Many of us – hundreds of thousands, maybe millions – take city vacations too. We’ll take a weekend off, or a whole week, and visit the sites of New England, or drive up the Pacific coast, or hit the lakeshore towns of the Great Lakes, or any other such multi-stop vacation. The EV acolytes have an answer for this; “your hotel will have charger stations so you can charge up every night.” But will it? These systems are awfully expensive. And they take up space.
Hotels have never needed to be in the power business before. Now they’ll have to add a charger outside, essentially, for every single room. The fifty-room hotel will now need fifty chargers in its parking lot. The 200-room hotel will need 200 of them. Will the local electric grid support that draw? Is there room in the hotel’s parking lot for all those cars? If not, is there more land for the hotel to acquire to facilitate an EV-forced expansion?
Perhaps it’s time to say goodbye to the cheap hotel, the Expedia or PriceLine deal, the room that becomes affordable with your AAA or AMAC discount. If every hotel has to rip up every parking lot to install these chargers at a few grand apiece, they’re going to have far fewer parking spaces, and they’re going to have to charge you a lot more for your room.
Many of us, millions every year – visit amusement parks from Six Flags to DisneyLand. The range is wild; Cedar Point draws about 20,000 visitors per day, while DisneyWorld draws some 160,000 per day. The same goes for trips to great downtown centers like Chicago, New York, Boston and St Louis, where millions drive in for a day or a weekend of museums and zoos, theatres and restaurants.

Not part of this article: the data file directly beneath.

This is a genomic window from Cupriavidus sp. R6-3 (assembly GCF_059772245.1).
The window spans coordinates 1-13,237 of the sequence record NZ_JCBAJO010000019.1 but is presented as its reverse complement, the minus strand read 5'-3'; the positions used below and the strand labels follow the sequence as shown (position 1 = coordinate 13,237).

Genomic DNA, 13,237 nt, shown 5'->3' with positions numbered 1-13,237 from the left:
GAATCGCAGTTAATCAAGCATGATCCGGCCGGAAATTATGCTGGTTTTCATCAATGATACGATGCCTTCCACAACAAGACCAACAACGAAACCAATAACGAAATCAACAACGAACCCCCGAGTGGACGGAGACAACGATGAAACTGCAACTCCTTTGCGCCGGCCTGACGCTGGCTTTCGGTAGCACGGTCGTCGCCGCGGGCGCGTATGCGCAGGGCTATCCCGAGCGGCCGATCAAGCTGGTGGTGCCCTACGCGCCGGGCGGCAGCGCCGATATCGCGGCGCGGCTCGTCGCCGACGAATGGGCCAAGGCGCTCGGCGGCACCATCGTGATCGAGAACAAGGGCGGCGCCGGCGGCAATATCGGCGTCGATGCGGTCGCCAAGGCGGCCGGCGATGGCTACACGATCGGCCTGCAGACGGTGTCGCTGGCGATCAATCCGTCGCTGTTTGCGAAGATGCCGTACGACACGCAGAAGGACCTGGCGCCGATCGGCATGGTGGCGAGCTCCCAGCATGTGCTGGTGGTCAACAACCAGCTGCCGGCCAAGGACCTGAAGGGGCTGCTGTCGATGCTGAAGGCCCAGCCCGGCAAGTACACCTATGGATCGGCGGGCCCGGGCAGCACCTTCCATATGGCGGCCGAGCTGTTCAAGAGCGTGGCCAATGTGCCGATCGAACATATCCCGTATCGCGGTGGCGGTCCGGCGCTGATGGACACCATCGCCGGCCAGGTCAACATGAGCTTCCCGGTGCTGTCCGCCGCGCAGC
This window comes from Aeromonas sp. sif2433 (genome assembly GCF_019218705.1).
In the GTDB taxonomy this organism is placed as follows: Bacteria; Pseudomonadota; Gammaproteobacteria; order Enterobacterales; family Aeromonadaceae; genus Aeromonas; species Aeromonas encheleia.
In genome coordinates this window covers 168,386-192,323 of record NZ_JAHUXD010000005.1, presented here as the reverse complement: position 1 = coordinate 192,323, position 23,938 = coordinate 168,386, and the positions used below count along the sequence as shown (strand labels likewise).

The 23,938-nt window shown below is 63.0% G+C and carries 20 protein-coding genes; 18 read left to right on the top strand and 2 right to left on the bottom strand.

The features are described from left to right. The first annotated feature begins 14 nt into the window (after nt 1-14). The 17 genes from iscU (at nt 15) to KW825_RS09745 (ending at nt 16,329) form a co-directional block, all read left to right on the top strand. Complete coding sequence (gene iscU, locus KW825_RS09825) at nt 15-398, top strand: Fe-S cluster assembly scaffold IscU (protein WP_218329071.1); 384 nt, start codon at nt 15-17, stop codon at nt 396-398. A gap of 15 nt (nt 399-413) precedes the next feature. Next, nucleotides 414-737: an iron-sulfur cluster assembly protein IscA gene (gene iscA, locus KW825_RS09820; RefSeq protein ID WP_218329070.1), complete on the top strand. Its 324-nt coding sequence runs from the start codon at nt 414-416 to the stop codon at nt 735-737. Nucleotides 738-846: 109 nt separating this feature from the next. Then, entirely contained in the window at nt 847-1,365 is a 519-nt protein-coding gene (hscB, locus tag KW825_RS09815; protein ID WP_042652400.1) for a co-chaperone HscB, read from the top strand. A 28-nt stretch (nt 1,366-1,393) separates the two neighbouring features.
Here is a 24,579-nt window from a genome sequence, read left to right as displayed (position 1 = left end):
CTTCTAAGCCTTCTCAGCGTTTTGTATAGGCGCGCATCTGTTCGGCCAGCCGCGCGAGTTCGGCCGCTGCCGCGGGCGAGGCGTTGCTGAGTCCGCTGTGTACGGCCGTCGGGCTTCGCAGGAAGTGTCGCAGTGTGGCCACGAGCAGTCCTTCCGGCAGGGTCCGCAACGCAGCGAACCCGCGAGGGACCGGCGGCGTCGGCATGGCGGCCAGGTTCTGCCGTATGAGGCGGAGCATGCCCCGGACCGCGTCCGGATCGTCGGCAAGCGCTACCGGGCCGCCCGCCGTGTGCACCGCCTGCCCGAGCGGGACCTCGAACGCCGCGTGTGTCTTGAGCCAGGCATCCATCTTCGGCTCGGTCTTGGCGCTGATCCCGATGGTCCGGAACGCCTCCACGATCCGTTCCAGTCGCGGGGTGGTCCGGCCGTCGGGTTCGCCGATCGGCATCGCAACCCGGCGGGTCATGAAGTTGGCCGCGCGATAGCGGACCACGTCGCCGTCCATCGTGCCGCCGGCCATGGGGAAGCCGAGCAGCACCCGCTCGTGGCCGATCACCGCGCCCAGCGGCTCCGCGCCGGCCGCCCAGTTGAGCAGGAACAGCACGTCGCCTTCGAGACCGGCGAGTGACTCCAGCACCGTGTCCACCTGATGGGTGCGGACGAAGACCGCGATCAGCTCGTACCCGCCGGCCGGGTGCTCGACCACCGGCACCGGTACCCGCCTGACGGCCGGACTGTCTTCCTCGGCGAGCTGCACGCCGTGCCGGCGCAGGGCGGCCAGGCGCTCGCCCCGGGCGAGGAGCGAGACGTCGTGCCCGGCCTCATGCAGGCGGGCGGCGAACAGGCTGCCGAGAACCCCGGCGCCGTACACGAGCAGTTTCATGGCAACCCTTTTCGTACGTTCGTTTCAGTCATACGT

Many stay in a hotel, many others drive in early in the morning, park at the event, and expect to drive home that night. There’s no place to charge during the day; if you hoped for that trip to be same-day, you’re out of luck. You won’t be able to recharge on that day trip, so you will need a (now expensive) hotel whether you like it or not. From the perspective of anyone over 1.5 hours away from your destination, the days of the “day trip” are over.
Perhaps you have relatives to stay with when on vacation. We’ve all spent a night or two with brothers or sisters, or cousins or uncles. Maybe they will eventually install a charger of their own, which they’ll need for their own EVs. Can your car hook up to it simultaneously, or will one of you have to face the morning without a charge?
Countless millions of Americans visit their state fair every year (your friendly correspondent went twice this year!). Let’s look at the Wisconsin State Fair as an example. About 100,000 attend each day, up to double that on the weekends if the weather cooperates. Attendees come from as little as a mile away or from as far as 400 miles away, because the fair is at the far southeast corner of a large state. It’s a day trip for those of us in northeast Illinois; it’s a multi-day commitment at least for exhibitors and attendees from Wausau, Eau Claire, Superior or Ashland.